GARY L CLARK
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HONORED ON PANEL 21W, LINE 6 OF THE WALL

GARY LEE CLARK

WALL NAME

GARY L CLARK

PANEL / LINE

21W/6

DATE OF BIRTH

12/19/1949

CASUALTY PROVINCE

KONTUM

DATE OF CASUALTY

06/24/1969

HOME OF RECORD

SEYMOUR

COUNTY OF RECORD

Jackson County

STATE

IN

BRANCH OF SERVICE

ARMY

RANK

SP4

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Contact Details

REMEMBRANCES

LEFT FOR GARY LEE CLARK
POSTED ON 12.23.2021
POSTED BY: John Fabris

honoring you...

Thank you for your service to our country so long ago sir. As long as you are remembered you will always be with us....
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POSTED ON 12.20.2019
POSTED BY: Malli

Gary

Gary..........Honoring you on your birthday........Never forgotten.....God Bless
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POSTED ON 12.19.2019
POSTED BY: Dennis Wriston

I'm proud of our Vietnam Veterans

Specialist Four Gary Lee Clark, Served with Company B, 1st Battalion, 22nd Infantry Regiment, 4th Infantry Division, United States Army Vietnam.
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POSTED ON 1.17.2018

Final Mission of SP4 Gary L. Clark

In the summer of 1969, B Company, 1st Battalion, 22nd Infantry, 4th Infantry Division, occupied LZ Bass in Kontum Province, RVN. The company’s 81mm mortar crew, however, was relocated from LZ Bass to an airstrip at Dak To to fire illumination rounds at night and give support around the perimeter. On June 24, 1969, the mortar crew was given a detail to locate a sling load of ammunition that had fallen near the airstrip from an Army CH-46 Chinook resupply helicopter. The squad was accompanied on the mission with some men from the line platoons. The detachment was moved in a truck for about two kilometers from the air strip, then walked approximately one and a half kilometers to the fallen ammunition. The men were instructed not to touch any of the munitions, instead secure the area until the engineers could blow it in place. As the men took up positions around the fallen ordinance, an explosion occurred. Mortar platoon members SP4 Gary L. Clark, SP4 Lavon N. Prather, PFC Richard D. Roberts, and SP4 Woodrow N. Trissell Jr. were killed instantly in the blast. PFC Dean C. Wilson was critically wounded with massive trauma to the front of his body. The explosion caused him to land into the middle of the pile of fallen ammo which itself had not detonated. Three other soldiers were wounded. Evidently, one of the troopers had hit a trip wire set by the enemy before they arrived. Two of the survivors stated that they had heard a “click” sound just before the blast occurred. One of the survivors, a medic, suffered only minor wounds, and administered aid to the others. He removed Wilson from the ordinance. Critically injured, he was having trouble breathing. The medic would give him five or six rescue breaths, assist the other wounded, then return to Wilson. The radio was still working and he called a dustoff. Soon, two AH-1G Cobra helicopter gunships appeared above, and began circling the beleaguered party. A dustoff arrived, but could not land due to the density of the jungle. The wounded were evacuated in a litter by cable to the awaiting helicopter. Wilson expired before he was lifted out. The other two wounded were taken to a hospital in Kontum and survived. The following day, the battalion chaplain arrived at LZ Bass from Pleiku and conducted a memorial service for the five fallen men. [Taken from coffeltdatabase.org and information from Larry D. Harris (November 2011) and Thomas R. Mueller (March 2005), provided by Frederick Golladay (January 2018)]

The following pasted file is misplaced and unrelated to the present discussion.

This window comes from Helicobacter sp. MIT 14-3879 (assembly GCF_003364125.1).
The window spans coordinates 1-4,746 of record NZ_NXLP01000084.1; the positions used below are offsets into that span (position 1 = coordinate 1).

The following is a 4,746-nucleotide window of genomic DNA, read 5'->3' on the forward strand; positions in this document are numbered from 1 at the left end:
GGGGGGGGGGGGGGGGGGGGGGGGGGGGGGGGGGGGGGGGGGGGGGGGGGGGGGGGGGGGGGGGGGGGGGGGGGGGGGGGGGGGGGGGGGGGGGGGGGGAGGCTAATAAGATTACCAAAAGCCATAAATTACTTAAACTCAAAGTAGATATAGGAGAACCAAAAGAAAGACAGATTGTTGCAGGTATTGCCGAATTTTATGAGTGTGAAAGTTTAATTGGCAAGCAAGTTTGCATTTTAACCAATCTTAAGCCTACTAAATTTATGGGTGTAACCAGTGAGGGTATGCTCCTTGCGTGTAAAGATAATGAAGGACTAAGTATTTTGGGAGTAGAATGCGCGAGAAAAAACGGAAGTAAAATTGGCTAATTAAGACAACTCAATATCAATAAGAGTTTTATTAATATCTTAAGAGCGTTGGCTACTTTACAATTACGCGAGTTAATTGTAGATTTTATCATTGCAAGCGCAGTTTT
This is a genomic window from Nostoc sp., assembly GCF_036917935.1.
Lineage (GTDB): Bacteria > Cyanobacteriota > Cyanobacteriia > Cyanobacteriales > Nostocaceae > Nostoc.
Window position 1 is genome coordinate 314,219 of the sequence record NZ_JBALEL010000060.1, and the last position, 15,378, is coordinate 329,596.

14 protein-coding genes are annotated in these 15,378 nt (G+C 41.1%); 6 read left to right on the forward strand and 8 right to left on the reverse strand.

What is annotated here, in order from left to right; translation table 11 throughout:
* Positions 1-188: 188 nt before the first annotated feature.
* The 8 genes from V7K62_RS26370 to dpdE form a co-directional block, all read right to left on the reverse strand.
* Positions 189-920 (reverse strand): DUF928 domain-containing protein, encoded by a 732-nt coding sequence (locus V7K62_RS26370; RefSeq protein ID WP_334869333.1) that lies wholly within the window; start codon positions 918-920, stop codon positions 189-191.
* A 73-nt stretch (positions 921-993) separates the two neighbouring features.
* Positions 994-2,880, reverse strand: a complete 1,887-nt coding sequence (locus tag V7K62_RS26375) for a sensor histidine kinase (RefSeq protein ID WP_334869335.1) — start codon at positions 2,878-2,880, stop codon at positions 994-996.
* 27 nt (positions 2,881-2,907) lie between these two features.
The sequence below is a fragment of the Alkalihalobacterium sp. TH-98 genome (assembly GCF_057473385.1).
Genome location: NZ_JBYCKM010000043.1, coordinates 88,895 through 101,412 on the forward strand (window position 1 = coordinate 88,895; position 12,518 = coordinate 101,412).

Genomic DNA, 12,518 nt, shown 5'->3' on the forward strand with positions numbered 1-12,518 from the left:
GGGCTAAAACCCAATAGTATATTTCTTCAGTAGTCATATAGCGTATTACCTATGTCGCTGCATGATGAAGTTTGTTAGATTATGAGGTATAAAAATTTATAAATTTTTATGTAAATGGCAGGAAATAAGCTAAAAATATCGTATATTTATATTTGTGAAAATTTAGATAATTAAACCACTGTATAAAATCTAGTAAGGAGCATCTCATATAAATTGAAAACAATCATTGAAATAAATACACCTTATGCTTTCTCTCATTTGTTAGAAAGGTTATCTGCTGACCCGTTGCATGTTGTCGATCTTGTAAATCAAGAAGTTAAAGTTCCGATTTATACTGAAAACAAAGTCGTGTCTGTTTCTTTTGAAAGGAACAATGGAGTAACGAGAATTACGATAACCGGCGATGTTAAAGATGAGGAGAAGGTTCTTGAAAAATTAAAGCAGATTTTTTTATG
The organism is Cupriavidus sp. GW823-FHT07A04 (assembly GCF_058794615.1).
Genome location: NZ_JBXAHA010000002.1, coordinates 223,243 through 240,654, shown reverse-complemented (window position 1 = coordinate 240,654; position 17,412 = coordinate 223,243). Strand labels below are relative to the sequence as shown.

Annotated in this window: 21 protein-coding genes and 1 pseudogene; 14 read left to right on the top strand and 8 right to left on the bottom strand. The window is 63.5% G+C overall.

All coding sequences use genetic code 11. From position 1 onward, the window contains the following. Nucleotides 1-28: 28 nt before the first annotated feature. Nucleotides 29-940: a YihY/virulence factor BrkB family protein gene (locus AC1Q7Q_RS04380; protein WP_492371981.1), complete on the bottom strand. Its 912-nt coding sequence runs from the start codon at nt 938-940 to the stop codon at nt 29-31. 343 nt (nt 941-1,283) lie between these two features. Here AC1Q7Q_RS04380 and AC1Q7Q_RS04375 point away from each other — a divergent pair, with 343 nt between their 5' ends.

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POSTED ON 11.30.2017
POSTED BY: Lucy Conte Micik

Thank You

Dear Sp4 Gary Clark,
Thank you for your service as an Indirect Fire Infantryman. This is the month that we remember all those who have passed-on. We remember you. It is so important for us all to acknowledge the sacrifices of those like you who answered our nation's call. Please watch over America, it stills needs your strength, courage and faithfulness. Rest in peace with the angels.
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